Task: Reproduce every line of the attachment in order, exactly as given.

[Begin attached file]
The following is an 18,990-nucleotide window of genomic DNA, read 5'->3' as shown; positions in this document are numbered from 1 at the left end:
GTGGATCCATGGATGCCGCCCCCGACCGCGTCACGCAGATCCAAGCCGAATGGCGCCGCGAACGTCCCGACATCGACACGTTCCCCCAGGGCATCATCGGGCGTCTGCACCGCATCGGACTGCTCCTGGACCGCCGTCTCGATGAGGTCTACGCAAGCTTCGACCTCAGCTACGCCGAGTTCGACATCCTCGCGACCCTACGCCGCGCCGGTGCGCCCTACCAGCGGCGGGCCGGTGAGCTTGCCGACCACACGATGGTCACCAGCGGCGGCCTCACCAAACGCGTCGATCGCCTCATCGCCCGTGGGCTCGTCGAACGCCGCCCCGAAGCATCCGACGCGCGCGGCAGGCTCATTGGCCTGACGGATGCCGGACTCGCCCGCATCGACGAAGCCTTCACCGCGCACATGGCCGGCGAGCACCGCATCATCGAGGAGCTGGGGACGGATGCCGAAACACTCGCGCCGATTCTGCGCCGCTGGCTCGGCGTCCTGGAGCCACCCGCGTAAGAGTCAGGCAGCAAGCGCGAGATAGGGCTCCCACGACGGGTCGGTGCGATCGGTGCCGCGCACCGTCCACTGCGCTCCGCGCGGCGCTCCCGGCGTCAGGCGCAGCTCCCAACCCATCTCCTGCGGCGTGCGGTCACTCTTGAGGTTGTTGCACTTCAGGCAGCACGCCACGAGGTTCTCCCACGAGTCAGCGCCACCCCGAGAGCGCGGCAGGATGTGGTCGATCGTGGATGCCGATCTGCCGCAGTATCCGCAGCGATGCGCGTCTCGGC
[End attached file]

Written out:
The following is an 18,990-nucleotide window of genomic DNA, read 5'->3' as shown; positions in this document are numbered from 1 at the left end:
GTGGATCCATGGATGCCGCCCCCGACCGCGTCACGCAGATCCAAGCCGAATGGCGCCGCGAACGTCCCGACATCGACACGTTCCCCCAGGGCATCATCGGGCGTCTGCACCGCATCGGACTGCTCCTGGACCGCCGTCTCGATGAGGTCTACGCAAGCTTCGACCTCAGCTACGCCGAGTTCGACATCCTCGCGACCCTACGCCGCGCCGGTGCGCCCTACCAGCGGCGGGCCGGTGAGCTTGCCGACCACACGATGGTCACCAGCGGCGGCCTCACCAAACGCGTCGATCGCCTCATCGCCCGTGGGCTCGTCGAACGCCGCCCCGAAGCATCCGACGCGCGCGGCAGGCTCATTGGCCTGACGGATGCCGGACTCGCCCGCATCGACGAAGCCTTCACCGCGCACATGGCCGGCGAGCACCGCATCATCGAGGAGCTGGGGACGGATGCCGAAACACTCGCGCCGATTCTGCGCCGCTGGCTCGGCGTCCTGGAGCCACCCGCGTAAGAGTCAGGCAGCAAGCGCGAGATAGGGCTCCCACGACGGGTCGGTGCGATCGGTGCCGCGCACCGTCCACTGCGCTCCGCGCGGCGCTCCCGGCGTCAGGCGCAGCTCCCAACCCATCTCCTGCGGCGTGCGGTCACTCTTGAGGTTGTTGCACTTCAGGCAGCACGCCACGAGGTTCTCCCACGAGTCAGCGCCACCCCGAGAGCGCGGCAGGATGTGGTCGATCGTGGATGCCGATCTGCCGCAGTATCCGCAGCGATGCGCGTCTCGGC